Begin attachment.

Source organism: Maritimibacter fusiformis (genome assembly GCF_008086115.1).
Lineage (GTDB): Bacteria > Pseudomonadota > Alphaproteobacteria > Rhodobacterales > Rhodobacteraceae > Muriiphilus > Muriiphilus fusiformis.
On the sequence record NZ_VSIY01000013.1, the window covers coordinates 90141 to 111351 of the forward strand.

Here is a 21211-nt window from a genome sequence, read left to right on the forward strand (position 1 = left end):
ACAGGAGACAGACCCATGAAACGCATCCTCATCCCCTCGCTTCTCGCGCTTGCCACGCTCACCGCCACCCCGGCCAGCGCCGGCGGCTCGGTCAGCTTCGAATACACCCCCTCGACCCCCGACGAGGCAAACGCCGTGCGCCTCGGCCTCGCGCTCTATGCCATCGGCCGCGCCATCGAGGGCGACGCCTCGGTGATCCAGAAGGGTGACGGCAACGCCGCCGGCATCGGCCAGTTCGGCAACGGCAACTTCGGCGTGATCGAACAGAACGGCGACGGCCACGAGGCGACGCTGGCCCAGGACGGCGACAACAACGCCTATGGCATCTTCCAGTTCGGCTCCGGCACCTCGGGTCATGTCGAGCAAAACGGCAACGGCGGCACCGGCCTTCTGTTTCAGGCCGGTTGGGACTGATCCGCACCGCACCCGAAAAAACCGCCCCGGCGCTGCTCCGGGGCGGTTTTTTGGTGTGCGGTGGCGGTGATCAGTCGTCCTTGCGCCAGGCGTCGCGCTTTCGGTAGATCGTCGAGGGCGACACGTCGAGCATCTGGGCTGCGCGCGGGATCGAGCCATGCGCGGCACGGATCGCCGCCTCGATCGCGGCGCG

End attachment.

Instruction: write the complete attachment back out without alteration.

Source organism: Maritimibacter fusiformis (genome assembly GCF_008086115.1).
Lineage (GTDB): Bacteria > Pseudomonadota > Alphaproteobacteria > Rhodobacterales > Rhodobacteraceae > Muriiphilus > Muriiphilus fusiformis.
On the sequence record NZ_VSIY01000013.1, the window covers coordinates 90141 to 111351 of the forward strand.

Here is a 21211-nt window from a genome sequence, read left to right on the forward strand (position 1 = left end):
ACAGGAGACAGACCCATGAAACGCATCCTCATCCCCTCGCTTCTCGCGCTTGCCACGCTCACCGCCACCCCGGCCAGCGCCGGCGGCTCGGTCAGCTTCGAATACACCCCCTCGACCCCCGACGAGGCAAACGCCGTGCGCCTCGGCCTCGCGCTCTATGCCATCGGCCGCGCCATCGAGGGCGACGCCTCGGTGATCCAGAAGGGTGACGGCAACGCCGCCGGCATCGGCCAGTTCGGCAACGGCAACTTCGGCGTGATCGAACAGAACGGCGACGGCCACGAGGCGACGCTGGCCCAGGACGGCGACAACAACGCCTATGGCATCTTCCAGTTCGGCTCCGGCACCTCGGGTCATGTCGAGCAAAACGGCAACGGCGGCACCGGCCTTCTGTTTCAGGCCGGTTGGGACTGATCCGCACCGCACCCGAAAAAACCGCCCCGGCGCTGCTCCGGGGCGGTTTTTTGGTGTGCGGTGGCGGTGATCAGTCGTCCTTGCGCCAGGCGTCGCGCTTTCGGTAGATCGTCGAGGGCGACACGTCGAGCATCTGGGCTGCGCGCGGGATCGAGCCATGCGCGGCACGGATCGCCGCCTCGATCGCGGCGCG